As the sun comes out, many of us are eager to return to the crag. Before jumping back on your project, make sure to take rock quality into consideration.
When climbing on sedimentary rock, like the sandstone at Castle Rock or Mount Diablo, it is important to ensure the rock is dry before climbing. Applying too much pressure to damp sedimentary rock can cause holds to break, risking injury and damaging the routes we love.
A good way to check if the climb is dry is by looking at the dirt at the base of the rock. If you dig down six inches and find dry soil, you’re safe to send. If it is still wet, take a rest day!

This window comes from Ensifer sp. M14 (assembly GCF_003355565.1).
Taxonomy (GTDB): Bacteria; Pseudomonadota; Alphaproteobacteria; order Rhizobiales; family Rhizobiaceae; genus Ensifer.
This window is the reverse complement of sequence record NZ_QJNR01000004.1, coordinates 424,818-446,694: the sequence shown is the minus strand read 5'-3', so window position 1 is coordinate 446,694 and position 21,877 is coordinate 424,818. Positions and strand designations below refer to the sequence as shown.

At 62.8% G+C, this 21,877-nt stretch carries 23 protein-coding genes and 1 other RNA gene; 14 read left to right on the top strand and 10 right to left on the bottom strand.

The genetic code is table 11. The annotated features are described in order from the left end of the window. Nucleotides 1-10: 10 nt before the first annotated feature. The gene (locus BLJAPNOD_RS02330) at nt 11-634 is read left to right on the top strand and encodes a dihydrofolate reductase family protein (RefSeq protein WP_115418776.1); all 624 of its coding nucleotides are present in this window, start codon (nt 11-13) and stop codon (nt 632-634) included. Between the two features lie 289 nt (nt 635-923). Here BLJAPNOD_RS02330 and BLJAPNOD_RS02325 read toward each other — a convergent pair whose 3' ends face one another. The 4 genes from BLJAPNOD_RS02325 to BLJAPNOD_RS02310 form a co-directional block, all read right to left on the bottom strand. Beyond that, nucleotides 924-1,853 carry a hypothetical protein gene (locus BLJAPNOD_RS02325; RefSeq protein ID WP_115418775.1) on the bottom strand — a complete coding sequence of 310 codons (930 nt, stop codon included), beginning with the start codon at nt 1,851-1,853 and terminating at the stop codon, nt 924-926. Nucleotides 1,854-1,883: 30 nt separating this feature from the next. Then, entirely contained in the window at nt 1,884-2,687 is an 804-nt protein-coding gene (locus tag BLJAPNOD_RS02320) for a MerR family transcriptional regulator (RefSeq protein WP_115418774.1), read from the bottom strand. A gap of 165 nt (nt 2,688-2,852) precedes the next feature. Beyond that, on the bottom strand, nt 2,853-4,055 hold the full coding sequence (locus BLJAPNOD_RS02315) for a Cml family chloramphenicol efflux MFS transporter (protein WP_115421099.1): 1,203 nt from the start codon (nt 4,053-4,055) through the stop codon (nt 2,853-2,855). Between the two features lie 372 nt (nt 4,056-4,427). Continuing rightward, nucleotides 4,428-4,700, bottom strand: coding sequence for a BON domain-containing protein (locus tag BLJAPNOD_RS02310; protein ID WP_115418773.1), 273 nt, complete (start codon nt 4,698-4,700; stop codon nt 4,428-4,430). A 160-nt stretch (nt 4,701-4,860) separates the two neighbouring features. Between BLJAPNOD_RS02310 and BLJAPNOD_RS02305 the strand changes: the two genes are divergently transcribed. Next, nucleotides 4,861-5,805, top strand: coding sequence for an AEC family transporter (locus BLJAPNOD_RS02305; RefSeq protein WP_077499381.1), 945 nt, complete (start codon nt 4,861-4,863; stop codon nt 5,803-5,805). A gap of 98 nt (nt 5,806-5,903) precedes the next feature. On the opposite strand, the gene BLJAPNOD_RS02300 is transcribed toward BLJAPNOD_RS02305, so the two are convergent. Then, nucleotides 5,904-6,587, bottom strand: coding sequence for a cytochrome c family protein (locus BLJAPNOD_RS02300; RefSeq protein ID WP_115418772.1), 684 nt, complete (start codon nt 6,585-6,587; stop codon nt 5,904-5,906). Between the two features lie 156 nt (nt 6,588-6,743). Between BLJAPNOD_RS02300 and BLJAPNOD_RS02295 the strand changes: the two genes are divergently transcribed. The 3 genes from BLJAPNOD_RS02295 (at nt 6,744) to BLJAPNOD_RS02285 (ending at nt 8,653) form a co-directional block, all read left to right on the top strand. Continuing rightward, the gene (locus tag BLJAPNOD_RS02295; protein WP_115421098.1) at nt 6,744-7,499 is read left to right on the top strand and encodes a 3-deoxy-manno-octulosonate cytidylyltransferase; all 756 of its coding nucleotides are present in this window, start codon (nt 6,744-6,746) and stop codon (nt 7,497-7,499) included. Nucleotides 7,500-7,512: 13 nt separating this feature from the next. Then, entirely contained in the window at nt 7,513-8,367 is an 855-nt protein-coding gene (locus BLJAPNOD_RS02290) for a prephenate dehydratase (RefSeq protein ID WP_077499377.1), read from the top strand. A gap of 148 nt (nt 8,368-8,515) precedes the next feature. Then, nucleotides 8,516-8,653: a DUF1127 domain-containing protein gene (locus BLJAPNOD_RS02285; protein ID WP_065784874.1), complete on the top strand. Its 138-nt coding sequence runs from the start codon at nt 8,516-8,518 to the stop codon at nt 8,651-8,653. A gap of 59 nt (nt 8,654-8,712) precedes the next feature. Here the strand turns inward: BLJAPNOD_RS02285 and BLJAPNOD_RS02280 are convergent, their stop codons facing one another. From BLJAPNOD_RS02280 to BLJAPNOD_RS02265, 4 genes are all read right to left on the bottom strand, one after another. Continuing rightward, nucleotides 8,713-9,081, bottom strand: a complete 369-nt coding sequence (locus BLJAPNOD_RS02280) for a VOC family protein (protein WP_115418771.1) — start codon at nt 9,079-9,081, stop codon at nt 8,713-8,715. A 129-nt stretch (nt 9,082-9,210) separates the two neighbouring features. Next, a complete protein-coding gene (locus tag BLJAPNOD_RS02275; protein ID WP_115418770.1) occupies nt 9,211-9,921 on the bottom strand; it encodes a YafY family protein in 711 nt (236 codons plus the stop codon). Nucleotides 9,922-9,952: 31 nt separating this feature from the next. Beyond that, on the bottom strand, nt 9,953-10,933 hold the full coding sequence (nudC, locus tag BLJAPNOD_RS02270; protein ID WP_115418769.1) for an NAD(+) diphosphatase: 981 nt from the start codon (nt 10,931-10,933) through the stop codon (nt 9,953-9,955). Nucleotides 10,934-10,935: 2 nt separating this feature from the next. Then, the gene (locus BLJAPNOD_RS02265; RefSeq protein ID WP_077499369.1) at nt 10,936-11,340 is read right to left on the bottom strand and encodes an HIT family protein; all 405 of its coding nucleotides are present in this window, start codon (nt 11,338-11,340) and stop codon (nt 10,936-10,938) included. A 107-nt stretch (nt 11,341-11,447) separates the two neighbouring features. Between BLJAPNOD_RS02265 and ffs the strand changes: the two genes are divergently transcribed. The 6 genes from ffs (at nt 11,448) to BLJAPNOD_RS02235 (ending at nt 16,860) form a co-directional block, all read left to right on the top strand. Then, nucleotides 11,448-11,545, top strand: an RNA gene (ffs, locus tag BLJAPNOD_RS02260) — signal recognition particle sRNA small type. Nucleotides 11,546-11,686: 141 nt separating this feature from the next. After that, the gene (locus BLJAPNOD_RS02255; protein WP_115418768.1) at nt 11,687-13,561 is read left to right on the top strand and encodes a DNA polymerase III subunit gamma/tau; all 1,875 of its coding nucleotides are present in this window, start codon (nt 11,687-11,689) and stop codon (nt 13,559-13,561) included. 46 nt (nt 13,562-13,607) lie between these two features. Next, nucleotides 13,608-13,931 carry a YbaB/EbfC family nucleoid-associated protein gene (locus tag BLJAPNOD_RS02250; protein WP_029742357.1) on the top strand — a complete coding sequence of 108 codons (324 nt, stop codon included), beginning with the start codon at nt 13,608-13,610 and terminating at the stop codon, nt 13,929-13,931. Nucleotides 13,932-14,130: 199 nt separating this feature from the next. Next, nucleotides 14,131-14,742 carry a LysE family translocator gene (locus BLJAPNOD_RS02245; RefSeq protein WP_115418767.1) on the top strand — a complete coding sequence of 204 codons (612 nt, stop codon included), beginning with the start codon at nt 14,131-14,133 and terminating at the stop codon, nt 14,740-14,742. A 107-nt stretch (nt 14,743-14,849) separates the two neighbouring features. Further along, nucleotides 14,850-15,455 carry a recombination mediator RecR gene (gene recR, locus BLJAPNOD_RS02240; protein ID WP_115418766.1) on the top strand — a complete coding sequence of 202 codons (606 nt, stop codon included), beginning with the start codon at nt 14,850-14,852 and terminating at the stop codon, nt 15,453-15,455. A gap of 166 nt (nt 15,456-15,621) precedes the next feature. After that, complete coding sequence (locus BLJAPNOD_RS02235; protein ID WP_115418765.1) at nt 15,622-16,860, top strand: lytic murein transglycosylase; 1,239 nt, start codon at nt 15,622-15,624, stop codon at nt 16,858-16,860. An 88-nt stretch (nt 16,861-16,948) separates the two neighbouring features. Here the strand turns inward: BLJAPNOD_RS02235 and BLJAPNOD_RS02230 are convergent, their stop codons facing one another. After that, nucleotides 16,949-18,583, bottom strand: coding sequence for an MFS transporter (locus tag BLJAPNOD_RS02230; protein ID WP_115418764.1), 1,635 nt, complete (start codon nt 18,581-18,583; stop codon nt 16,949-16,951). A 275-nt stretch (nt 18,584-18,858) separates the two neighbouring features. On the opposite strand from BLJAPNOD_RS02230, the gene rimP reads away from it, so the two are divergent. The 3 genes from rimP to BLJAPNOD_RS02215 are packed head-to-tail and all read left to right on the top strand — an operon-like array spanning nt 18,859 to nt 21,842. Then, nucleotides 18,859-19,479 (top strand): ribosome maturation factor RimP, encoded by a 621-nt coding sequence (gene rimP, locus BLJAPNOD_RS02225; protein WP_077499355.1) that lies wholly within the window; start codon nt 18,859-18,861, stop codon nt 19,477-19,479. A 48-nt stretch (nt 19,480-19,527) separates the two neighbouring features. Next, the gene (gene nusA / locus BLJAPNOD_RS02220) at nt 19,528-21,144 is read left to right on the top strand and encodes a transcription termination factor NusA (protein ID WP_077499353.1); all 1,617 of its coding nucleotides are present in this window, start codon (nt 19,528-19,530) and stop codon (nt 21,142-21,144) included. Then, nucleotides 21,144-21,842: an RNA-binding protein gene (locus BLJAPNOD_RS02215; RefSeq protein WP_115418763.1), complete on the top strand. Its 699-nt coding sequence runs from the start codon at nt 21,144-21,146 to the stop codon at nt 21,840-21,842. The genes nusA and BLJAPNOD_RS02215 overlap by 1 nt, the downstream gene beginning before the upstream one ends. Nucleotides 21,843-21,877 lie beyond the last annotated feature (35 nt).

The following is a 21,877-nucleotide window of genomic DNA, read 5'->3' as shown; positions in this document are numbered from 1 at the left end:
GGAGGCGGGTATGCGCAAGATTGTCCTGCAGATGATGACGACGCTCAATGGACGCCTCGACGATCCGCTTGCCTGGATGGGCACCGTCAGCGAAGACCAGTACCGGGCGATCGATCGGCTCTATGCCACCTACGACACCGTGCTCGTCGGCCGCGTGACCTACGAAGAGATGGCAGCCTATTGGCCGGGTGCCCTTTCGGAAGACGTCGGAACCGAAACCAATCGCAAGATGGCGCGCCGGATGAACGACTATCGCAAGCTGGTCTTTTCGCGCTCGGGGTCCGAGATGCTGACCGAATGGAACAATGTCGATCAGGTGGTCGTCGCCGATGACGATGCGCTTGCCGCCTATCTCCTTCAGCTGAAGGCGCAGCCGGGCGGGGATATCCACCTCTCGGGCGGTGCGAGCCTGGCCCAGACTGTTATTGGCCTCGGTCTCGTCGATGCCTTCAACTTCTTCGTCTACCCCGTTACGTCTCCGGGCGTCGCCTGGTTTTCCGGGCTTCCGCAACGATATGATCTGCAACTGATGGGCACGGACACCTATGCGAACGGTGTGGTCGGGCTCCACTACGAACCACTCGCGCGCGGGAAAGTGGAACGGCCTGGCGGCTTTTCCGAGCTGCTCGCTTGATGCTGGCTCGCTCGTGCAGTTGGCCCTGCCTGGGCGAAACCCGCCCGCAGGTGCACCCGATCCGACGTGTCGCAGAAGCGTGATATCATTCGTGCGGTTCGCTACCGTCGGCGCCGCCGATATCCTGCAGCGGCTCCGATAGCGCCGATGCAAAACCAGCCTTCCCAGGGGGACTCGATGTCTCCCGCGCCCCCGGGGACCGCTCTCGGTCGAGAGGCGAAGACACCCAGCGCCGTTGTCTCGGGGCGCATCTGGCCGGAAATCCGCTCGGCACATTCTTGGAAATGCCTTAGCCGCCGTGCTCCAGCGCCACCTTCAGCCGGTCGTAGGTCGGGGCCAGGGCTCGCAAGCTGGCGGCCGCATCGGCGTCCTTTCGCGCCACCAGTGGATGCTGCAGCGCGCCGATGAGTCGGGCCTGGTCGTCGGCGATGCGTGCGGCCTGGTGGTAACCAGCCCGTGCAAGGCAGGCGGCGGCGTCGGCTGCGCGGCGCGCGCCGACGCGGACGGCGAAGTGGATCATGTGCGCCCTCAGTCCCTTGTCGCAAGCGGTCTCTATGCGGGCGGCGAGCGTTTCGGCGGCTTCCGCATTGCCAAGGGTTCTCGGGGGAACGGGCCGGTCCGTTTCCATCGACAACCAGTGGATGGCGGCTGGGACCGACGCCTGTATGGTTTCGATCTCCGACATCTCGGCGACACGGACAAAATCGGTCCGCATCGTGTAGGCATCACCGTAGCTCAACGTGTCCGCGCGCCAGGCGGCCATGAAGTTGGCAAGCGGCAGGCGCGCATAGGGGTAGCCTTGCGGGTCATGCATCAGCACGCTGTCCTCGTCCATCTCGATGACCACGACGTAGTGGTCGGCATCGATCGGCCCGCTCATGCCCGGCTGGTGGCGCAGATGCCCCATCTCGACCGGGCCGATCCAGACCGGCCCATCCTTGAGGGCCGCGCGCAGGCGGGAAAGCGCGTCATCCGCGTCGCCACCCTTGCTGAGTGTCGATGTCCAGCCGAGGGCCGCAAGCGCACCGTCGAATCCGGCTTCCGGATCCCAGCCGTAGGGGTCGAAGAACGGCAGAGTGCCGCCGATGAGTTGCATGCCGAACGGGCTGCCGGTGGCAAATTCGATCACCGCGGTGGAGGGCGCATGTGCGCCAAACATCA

Igneous rocks, like granite, quartz, and volcanic rock, are safe to climb once the rock surface is dry. But remain mindful of your impact in other ways.
No one likes a slippery approach, but be sure that in avoiding the mud, you stay on trail!
Be a good steward and take care of your local crag. If friends or fellow climbers are considering jumping on a wet climb, respectfully share your assessment and propose some alternatives!